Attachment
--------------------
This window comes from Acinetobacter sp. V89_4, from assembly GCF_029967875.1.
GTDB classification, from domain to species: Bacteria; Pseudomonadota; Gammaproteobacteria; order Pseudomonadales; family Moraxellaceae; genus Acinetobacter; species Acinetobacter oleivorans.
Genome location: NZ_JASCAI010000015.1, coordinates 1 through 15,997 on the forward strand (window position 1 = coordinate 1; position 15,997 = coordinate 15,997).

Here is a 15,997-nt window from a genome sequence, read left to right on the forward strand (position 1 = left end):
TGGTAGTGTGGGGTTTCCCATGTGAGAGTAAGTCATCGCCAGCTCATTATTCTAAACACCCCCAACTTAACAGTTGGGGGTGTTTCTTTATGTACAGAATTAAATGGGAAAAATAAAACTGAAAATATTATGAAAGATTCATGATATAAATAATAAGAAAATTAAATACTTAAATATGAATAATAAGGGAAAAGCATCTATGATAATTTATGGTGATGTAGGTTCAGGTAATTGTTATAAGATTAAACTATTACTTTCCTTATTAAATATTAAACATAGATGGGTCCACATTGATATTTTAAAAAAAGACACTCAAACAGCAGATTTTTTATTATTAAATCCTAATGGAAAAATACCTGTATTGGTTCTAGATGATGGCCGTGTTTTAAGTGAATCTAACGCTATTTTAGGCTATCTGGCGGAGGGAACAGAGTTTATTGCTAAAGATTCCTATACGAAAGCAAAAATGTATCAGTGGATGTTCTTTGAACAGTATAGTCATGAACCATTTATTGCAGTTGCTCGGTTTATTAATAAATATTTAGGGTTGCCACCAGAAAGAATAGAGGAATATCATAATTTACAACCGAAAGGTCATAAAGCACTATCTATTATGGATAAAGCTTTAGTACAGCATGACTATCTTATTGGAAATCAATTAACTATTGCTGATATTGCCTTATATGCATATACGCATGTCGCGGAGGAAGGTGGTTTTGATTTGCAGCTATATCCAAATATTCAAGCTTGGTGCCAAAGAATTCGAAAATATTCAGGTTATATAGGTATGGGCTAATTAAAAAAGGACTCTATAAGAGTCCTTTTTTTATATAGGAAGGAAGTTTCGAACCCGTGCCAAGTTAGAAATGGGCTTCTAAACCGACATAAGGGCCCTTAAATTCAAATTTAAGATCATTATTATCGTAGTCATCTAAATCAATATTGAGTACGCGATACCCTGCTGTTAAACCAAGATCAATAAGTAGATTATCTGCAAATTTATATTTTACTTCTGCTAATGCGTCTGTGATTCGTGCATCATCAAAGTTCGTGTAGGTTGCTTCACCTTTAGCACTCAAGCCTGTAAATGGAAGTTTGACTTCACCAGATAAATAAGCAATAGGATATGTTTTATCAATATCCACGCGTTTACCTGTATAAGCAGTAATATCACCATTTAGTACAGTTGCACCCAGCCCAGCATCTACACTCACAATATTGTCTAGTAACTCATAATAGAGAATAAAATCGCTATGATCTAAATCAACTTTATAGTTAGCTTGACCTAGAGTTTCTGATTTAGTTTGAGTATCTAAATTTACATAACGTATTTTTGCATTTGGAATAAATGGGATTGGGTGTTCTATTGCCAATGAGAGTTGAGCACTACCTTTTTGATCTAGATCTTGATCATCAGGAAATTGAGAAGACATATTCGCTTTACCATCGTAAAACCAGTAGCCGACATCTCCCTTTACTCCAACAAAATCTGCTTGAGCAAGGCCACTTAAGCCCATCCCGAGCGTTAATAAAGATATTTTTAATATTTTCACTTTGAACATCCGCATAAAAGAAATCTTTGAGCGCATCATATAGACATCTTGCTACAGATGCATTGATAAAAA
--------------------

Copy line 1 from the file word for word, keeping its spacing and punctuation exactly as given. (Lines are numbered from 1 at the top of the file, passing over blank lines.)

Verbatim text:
This window comes from Acinetobacter sp. V89_4, from assembly GCF_029967875.1.